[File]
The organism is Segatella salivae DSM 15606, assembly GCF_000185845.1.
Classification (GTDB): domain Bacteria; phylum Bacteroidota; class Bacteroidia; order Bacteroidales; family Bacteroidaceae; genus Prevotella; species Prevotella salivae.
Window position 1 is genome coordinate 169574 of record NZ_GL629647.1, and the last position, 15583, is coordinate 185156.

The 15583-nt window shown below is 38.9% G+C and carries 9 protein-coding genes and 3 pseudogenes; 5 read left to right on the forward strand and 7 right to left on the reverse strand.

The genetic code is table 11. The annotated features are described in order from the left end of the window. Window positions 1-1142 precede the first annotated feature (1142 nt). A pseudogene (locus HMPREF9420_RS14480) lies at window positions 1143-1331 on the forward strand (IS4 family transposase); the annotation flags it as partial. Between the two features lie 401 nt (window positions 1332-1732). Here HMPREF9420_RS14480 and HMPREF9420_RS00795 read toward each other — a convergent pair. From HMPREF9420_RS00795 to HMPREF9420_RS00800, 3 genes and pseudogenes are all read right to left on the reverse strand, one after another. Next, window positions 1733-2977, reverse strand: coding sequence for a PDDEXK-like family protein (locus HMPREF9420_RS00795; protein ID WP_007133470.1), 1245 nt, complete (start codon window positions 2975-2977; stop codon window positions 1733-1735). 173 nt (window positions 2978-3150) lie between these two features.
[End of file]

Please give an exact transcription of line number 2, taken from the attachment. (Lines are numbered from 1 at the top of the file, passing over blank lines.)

Classification (GTDB): domain Bacteria; phylum Bacteroidota; class Bacteroidia; order Bacteroidales; family Bacteroidaceae; genus Prevotella; species Prevotella salivae.